Bale Breaker Brewing in Moxee, Wash.
Imagine Napa Valley with no wineries. Kentucky or Tennessee with no distilleries. Belgium with no abbey breweries.
This was essentially the state of Yakima Valley in the vacuum left by Bert Grant's death in 2001. Grant founded Yakima Brewing and Grant's Brewery Pub in Yakima, Wash., in 1982 and gave the U.S. not only its first brewpub since prohibition, but its first taste of what would later be known as Northwest IPA.
It wasn't until 2007 that the esteemed
Yakima Craft Brewing Co.
picked up the mantle and brought brewing back to the region that produces nearly 80% of the hops grown in the U.S. The brewery even uses Grant's original boil kettle for some of its brews. While Yakima Craft proved last year with its Fresh Hop Imperial Red that there are benefits to being near the source, another brewer right down the road is taking that assertion to its logical extreme.
Bale Breaker only opened in April, but the great-grandparents of owners Patrick Smith, Meghann Quinn and Kevin Smith first planted hops in the Yakima Valley in 1932, the year before Prohibition ended. Their 30-barrel, 11,000-square foot production facility sits in their family's hop fields just down the road from where they grew up and is surrounded on three sides by Cascade hops. Smith, who serves as head brewer, came over from a shift-brewing gig at Two Beers to develop his brewery's offerings at the family farm's nanobrewery.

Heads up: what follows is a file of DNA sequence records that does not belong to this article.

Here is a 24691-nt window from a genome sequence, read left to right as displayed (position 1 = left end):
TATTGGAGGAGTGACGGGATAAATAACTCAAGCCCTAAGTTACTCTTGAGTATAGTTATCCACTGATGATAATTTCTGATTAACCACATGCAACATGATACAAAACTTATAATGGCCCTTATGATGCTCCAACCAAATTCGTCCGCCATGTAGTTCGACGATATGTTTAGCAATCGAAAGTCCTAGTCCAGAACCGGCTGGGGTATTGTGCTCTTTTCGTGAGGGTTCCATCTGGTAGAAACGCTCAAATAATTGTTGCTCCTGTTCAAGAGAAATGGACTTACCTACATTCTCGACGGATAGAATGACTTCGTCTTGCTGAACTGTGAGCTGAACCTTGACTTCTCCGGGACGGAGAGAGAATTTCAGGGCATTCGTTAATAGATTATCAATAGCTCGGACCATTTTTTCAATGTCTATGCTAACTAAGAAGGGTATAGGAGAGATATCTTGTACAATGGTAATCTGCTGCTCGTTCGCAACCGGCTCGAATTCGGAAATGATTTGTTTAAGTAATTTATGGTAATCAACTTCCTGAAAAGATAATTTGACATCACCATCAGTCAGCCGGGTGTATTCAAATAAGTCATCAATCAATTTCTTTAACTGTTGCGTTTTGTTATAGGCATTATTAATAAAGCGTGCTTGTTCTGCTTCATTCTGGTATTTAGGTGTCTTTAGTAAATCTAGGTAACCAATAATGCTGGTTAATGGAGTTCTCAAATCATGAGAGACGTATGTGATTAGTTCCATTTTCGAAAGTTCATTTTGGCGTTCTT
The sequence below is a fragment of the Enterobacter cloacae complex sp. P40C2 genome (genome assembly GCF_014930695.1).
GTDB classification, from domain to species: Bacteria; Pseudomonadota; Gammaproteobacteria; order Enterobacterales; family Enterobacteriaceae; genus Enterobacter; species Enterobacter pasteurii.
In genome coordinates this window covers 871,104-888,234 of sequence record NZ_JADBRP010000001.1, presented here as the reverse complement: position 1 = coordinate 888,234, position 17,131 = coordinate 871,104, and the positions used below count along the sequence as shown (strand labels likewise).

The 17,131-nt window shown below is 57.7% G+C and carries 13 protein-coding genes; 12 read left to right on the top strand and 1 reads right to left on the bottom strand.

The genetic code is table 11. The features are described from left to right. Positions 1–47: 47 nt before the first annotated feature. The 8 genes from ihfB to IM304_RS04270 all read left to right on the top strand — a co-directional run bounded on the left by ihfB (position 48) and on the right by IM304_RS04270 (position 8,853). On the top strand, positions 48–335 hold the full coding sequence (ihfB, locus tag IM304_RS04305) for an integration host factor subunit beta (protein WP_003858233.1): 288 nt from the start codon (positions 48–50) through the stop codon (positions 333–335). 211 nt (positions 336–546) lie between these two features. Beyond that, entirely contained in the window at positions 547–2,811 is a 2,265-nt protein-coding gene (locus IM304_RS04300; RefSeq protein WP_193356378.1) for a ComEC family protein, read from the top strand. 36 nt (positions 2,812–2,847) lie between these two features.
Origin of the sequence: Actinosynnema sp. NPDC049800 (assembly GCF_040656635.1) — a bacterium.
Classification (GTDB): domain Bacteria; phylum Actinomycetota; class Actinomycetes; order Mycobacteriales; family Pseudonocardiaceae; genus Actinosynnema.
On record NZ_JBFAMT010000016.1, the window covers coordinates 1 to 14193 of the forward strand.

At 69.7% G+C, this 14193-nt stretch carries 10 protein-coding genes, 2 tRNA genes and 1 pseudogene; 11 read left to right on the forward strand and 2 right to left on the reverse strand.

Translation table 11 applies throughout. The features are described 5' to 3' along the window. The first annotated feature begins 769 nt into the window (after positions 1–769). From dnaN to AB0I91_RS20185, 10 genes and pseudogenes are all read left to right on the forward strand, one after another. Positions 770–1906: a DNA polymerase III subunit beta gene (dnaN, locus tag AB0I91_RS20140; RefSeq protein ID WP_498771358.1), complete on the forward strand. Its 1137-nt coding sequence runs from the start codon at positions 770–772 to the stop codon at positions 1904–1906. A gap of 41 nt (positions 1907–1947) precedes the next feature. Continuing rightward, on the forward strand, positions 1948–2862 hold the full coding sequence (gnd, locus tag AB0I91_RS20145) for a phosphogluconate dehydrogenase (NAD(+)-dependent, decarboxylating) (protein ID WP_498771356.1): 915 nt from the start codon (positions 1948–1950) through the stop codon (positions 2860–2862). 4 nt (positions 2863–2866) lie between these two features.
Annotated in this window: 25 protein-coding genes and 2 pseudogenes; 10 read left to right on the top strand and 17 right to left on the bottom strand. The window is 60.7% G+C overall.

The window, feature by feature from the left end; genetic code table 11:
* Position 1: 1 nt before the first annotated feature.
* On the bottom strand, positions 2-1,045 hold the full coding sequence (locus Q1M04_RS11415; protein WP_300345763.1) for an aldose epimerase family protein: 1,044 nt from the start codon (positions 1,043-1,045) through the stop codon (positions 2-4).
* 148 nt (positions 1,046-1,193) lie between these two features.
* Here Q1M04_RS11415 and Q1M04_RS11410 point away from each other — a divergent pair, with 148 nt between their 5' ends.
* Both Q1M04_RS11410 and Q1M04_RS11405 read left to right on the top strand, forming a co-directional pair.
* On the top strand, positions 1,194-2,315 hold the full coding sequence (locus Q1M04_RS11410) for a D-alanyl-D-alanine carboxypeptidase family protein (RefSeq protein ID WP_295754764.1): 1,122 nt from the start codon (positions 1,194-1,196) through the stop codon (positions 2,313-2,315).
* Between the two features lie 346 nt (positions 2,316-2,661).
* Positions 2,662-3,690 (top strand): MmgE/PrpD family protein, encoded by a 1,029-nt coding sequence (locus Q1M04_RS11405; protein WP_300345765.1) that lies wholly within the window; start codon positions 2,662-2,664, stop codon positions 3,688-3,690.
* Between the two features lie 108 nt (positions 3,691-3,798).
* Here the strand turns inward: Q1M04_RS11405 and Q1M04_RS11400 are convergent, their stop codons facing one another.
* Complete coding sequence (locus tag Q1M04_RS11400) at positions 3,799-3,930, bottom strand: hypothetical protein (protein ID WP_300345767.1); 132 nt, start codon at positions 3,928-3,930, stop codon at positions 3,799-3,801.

These are the people you want pouring you a fresh hop beer, and Topcutter IPA is the one you want to start with. Named for a piece of farm equipment that removes hop vines from the trellis during a hop harvest, Topcutter is laden with some of the Yakima Valley's most sought-after hops. By adding Simcoe, Citra, Ahtanum and Mosaic late in the process, Smith gives Topcutter a fruity, citrusy flavor and strong floral aroma that's only heightened by the use of fresh hops. At 6.8% ABV and a formidable 70 international bitterness units -- potent for a non-imperial IPA -- Topcutter is built around the hop.
Picking up a can of it certainly won't hurt the brewery's cause, but the Bale Breaker taproom only does the fresh-hop version of its Topcutter IPA more favors by running it through a
-- a dual chambered device from folks at
Dogfish Head Brew
that attaches to a beer tap and stores hops in one chamber to infuse a beer with even more hoppiness, collects unwanted foam in another chamber and pours out as close to a liquid version of hops as you'll find. For hop-minded beer lovers, it makes Yakima and Bale Breaker as worthy as a pilgrimage as Napa would be for fans of Pinot Noir.